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I've done it twice, in 2008 and just now. Several problems: 1) old socket is riveted; 2) tight space to rewire. I drilled the old socket out (through the rivet). Next cut off any remaining rivet bur for a smooth flat surface. Buy a replacement ceramic socket for a ceiling light. The one I bought had both black and white wires attached to the socket and ...


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There is a lot of misinformation in the answers provided, in regards to LED bulbs. The difference between PAR & BR LED bulbs is minimal, and mostly cosmetic. Basically, the PAR bulb has a flat surface, while a BR bulb has a rounded surface. Given the same lumens, the same size, the same color temperature and the same lumens per watt, it really does not ...


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If you got the halos at big box just go back and ask them to find compatible connectors and snip your LED connectors off. I would do it this way so that you can reuse for other light kits. Note: The connectors are proprietary HALO. I suggest contacting them and saying that you have messed a few up from their light kit and recessed housing. The might send ...


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I would not use caulk but rather some self-stick very thin foam tape. Cut the tape into 5 pieces (5 lines, since it doesn't come in a circle, make a hexagon with it) and tape to the can. Then press onto the ceiling. But get the thinnest, and softest (least dense) tape you can find.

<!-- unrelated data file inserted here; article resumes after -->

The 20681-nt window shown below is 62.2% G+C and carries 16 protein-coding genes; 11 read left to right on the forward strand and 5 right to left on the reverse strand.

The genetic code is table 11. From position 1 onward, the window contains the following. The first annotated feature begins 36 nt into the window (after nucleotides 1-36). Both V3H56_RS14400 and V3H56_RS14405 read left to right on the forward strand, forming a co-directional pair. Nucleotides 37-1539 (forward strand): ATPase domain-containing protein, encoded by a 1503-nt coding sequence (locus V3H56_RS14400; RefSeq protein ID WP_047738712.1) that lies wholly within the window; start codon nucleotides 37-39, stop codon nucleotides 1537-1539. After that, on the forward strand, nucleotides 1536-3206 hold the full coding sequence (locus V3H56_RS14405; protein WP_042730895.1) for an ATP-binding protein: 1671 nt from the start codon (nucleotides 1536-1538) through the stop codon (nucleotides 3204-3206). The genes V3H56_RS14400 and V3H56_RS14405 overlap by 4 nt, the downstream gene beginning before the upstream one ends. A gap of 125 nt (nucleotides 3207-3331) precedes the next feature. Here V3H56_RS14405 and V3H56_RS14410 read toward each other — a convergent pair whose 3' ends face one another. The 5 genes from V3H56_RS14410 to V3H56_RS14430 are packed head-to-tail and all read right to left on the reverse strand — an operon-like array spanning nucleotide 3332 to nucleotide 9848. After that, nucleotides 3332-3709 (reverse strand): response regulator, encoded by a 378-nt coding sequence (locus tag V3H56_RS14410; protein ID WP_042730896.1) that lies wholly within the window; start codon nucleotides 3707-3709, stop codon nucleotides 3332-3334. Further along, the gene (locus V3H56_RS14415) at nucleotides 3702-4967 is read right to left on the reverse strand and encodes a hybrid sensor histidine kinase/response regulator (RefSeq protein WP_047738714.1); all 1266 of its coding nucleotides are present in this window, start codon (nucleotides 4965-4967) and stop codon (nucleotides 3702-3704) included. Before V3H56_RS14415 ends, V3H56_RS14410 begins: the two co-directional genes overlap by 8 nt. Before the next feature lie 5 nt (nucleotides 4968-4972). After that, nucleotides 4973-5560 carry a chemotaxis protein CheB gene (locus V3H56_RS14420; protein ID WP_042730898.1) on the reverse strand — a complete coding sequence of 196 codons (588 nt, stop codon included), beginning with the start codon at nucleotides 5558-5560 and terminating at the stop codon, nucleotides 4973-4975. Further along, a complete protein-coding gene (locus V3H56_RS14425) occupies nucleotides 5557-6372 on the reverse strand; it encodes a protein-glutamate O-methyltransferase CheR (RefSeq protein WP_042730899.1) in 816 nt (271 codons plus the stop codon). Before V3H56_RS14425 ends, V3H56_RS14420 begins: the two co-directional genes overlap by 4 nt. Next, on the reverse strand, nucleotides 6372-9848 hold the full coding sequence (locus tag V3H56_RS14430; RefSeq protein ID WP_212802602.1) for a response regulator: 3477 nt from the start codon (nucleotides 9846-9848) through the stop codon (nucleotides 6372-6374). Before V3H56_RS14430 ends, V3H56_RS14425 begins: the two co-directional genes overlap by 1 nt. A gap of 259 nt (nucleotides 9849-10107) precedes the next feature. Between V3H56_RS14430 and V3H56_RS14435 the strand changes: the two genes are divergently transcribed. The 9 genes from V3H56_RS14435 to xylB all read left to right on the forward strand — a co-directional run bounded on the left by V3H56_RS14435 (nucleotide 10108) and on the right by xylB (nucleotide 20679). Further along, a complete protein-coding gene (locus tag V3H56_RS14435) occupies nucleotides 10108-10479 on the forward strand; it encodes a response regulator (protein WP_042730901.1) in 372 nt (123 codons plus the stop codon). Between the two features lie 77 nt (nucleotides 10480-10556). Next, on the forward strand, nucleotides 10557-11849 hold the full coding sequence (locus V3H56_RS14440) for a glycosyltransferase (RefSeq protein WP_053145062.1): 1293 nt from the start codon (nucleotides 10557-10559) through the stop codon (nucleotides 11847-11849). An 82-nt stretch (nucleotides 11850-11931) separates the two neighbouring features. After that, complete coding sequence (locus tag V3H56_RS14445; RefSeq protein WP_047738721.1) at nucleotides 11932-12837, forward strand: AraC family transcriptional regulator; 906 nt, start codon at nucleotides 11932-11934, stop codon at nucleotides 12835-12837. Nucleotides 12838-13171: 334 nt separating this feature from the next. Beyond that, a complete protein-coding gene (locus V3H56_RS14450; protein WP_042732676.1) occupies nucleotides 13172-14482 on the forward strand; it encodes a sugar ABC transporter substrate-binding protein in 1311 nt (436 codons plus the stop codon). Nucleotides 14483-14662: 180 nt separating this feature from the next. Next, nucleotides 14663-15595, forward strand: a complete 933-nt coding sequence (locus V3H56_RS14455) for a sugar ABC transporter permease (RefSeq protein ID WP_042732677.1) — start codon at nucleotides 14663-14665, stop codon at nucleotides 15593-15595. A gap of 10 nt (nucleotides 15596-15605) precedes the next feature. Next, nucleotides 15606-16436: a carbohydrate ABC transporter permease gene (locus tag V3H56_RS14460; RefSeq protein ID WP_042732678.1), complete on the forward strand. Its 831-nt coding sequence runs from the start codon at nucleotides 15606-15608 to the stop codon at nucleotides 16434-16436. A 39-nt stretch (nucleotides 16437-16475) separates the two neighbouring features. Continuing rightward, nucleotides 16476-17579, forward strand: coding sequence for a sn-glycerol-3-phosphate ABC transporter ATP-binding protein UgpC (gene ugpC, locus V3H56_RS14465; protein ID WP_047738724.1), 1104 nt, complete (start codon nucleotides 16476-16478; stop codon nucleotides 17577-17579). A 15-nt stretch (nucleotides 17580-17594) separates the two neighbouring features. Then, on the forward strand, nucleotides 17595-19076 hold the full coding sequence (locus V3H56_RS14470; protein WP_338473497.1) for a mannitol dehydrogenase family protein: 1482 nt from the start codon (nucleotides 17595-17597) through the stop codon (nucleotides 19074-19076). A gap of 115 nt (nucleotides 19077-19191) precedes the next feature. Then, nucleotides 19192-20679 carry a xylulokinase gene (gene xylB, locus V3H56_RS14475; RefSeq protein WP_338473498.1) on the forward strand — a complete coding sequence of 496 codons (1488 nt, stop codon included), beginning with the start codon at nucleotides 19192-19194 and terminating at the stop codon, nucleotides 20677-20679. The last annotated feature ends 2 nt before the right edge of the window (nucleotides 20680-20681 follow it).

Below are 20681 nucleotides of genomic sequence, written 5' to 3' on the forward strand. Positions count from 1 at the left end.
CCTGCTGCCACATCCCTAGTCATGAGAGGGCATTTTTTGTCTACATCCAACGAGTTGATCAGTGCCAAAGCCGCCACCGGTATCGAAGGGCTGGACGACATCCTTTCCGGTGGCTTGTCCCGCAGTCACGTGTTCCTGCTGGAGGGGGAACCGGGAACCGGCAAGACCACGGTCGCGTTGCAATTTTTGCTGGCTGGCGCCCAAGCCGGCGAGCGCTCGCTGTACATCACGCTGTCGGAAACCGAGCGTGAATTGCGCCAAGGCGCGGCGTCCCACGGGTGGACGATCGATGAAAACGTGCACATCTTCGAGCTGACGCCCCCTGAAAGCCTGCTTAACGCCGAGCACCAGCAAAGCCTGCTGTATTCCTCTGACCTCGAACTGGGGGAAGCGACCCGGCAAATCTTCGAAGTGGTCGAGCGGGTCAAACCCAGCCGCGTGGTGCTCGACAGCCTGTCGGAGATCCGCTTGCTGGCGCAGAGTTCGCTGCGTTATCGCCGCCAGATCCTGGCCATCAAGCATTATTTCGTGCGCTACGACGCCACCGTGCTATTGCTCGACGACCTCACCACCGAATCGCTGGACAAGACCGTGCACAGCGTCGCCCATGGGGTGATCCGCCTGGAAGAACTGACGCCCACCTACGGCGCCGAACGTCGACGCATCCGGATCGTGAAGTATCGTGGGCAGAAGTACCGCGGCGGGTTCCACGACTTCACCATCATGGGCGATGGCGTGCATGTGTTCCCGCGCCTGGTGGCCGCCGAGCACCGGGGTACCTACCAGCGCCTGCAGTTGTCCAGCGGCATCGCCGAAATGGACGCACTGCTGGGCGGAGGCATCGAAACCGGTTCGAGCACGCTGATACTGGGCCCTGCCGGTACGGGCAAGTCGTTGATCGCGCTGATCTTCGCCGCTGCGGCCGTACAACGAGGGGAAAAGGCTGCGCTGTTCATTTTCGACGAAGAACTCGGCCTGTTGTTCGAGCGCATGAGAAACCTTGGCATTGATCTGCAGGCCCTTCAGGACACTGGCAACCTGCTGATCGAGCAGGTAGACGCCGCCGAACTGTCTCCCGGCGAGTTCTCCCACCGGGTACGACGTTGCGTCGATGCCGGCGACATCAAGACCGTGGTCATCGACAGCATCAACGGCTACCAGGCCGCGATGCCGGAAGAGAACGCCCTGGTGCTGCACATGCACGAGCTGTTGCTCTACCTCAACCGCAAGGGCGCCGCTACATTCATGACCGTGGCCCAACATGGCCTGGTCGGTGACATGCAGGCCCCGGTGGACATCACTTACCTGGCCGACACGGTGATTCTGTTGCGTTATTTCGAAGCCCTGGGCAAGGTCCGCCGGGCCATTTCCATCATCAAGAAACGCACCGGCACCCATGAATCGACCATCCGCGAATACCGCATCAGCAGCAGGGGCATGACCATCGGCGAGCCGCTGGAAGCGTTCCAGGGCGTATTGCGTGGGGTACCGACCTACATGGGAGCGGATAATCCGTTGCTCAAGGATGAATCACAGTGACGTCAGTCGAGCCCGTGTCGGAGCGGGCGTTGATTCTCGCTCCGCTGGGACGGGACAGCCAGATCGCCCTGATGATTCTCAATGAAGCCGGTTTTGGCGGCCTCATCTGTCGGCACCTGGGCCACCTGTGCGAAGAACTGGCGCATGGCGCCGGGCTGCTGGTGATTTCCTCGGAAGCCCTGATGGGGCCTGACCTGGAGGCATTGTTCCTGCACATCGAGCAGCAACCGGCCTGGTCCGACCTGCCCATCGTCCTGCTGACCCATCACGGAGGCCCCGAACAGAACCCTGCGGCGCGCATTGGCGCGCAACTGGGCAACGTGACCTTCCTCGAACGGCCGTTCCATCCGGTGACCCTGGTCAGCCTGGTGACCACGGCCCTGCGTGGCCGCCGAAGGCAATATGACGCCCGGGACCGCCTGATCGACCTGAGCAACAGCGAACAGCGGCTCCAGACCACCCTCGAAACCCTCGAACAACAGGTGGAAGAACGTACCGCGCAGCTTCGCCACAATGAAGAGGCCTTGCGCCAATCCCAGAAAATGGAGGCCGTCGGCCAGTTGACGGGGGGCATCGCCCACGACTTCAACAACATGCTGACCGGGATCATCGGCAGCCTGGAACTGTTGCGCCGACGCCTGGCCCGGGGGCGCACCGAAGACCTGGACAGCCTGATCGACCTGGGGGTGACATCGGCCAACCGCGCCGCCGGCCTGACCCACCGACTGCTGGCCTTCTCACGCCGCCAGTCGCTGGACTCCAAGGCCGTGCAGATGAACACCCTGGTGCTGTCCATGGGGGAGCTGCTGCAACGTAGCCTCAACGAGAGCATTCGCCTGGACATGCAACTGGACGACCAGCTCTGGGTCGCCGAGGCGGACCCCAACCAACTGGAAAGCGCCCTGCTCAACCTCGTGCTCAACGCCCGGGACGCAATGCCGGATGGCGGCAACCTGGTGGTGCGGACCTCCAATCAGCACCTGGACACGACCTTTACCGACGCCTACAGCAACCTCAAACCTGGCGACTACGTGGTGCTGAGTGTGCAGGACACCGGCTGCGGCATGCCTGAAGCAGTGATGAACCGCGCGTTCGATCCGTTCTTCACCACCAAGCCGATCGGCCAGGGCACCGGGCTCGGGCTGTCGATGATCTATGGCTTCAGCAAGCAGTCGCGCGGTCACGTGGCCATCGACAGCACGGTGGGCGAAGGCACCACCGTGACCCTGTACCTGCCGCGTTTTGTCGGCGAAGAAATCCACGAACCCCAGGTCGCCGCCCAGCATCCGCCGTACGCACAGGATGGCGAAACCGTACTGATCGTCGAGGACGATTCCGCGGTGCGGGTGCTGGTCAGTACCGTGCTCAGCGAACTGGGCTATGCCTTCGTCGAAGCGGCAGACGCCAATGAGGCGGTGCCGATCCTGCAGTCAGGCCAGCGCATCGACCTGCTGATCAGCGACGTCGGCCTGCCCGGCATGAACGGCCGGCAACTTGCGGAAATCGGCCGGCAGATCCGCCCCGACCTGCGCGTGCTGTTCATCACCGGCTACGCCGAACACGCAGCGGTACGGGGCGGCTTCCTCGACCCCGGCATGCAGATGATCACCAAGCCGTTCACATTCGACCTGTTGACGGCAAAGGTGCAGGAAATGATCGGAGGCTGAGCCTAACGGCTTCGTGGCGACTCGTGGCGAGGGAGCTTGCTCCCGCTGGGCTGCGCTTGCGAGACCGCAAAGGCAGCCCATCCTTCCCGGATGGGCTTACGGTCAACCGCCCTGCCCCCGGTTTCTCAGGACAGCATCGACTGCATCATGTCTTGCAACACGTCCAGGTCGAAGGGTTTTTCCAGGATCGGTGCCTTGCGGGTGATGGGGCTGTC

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@mbeckish is correct on making sure these are all dimmable CFLs. If they are all dimmable, then you've found one of the issues with leading edge cut R and RL dimmers. The rise time is so sharp that it causes issues in the electronics, usually the dimmer is what buzzes. Adding some resistance (an incandescent bulb) to the circuit will slow the voltage ...


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I have a basement room with almost the exact dimensions. You walk in the basement from stairs and basement starts in almost a corner (3/4 basement) and then you walk almost the width of the house and it is about 14 feet wide. I have 4 cans right when you get in the basement on one switch by basement door and then a square zone of 4 in the back of the room ...


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The amount of light should be determined by the use of the space. Unwelcoming (and unused) basements are usually dungeon-like (too dark). Use multiple switches or dimmers to can control how bright the room is. Another option is to use wall sconces. Some considerations for you: The brain can easily detect small changes in pattern, so make sure that the ...


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That is a big room to be done in all recessed all on one switch. I'd break it up into switched groups or areas. Use your judgement as to how many. I would probably do more than you, like 8 or even 12, but it is your room and you need to be happy with it.



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